That said, I have learned a lot from these cooking shows, and one particular lesson comes from the process of reduction.
Now for those of you who do cook, please bear with me, as I insert the Wikipedia definition for those very few who don’t: “Reduction is the process of thickening and intensifying the flavor of a liquid mixture such as a soup, sauce, wine, or juice by simmering or boiling.”
Please notice four things here. First, reduction can happen slowly (simmering) or quickly (boiling), but 2) it takes heat, and the result is 3) less of the original so that what is left is 4) more flavorful.
When John the Baptist’s disciples were concerned that Jesus was “stealing” his followers, John employed this concept of reduction: “He must increase, but I must decrease” (John 3:30).
As Christians we, like John the Baptist, need to realize that our life should be a constant process of reduction. Christ’s qualities and purposes should become more visible in us while our self-serving characteristics should gradually decrease. But this transformation is not always easy because there are some areas in our lives that we don’t want to disappear, like our opinions and rights and desires. We want to keep them. In fact, sometimes we even want them enhanced.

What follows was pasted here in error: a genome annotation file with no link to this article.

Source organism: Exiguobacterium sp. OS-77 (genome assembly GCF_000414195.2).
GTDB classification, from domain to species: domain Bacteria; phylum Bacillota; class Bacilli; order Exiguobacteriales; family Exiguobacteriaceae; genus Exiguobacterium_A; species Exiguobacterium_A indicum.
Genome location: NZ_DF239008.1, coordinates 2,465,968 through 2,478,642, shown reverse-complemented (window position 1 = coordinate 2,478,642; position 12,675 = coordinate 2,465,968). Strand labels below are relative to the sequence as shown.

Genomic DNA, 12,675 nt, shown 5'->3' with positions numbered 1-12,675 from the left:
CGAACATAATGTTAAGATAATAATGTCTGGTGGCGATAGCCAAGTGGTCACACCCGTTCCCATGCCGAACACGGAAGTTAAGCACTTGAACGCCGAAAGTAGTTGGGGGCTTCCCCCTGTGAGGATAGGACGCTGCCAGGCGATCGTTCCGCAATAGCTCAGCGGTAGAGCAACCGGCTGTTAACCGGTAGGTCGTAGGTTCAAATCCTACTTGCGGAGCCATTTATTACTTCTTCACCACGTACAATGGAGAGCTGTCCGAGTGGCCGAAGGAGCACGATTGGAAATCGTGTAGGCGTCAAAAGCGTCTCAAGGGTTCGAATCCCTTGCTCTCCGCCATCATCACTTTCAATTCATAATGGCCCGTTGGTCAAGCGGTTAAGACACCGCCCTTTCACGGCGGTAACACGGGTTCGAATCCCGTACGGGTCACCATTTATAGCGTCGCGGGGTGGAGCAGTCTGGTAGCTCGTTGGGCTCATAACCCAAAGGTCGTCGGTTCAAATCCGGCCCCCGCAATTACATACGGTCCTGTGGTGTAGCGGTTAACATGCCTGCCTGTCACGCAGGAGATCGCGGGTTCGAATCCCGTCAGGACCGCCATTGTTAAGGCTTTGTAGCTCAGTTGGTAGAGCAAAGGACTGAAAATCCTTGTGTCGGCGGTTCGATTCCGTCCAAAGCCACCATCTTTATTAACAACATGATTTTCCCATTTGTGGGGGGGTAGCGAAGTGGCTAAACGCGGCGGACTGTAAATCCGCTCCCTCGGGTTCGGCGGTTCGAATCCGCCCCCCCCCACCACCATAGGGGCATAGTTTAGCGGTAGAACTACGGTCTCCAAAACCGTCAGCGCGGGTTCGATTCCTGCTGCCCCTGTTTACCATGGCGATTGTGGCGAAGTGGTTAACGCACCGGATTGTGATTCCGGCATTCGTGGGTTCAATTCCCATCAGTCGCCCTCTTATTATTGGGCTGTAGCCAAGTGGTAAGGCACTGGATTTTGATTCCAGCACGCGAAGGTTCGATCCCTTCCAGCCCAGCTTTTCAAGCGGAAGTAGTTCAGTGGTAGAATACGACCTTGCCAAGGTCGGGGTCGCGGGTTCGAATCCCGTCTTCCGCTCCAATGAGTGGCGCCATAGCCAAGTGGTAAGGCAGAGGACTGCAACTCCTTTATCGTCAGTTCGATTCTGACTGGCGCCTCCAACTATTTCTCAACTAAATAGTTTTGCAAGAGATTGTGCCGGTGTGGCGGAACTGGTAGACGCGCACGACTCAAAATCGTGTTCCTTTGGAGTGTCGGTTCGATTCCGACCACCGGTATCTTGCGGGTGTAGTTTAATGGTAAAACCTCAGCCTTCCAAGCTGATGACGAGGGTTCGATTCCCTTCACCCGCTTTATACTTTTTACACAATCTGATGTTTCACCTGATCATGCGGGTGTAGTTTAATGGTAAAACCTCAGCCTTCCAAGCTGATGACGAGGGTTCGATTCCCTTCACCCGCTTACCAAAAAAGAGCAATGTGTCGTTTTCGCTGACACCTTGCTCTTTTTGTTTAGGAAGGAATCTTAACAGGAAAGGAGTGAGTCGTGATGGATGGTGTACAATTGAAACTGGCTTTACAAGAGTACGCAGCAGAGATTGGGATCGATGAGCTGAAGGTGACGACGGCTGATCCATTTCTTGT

Hence, the need for heat . . . aka . . . trials.
Paul illustrates this reduction concept in Romans 5:3-4 and James 1:2-4:
… but we also glory in our sufferings, because we know that suffering produces perseverance; perseverance, character; and character, hope.
Consider it pure joy, my brothers and sisters,whenever you face trials of many kinds, because you know that the testing of your faith produces perseverance. Let perseverance finish its work so that you may be mature and complete, not lacking anything.
So when we experience the heat of difficult times, we should not despair, for while it might be uncomfortable, it is doing its work of taking away the excess of us and leaving the fragrant aroma and flavor of Christ.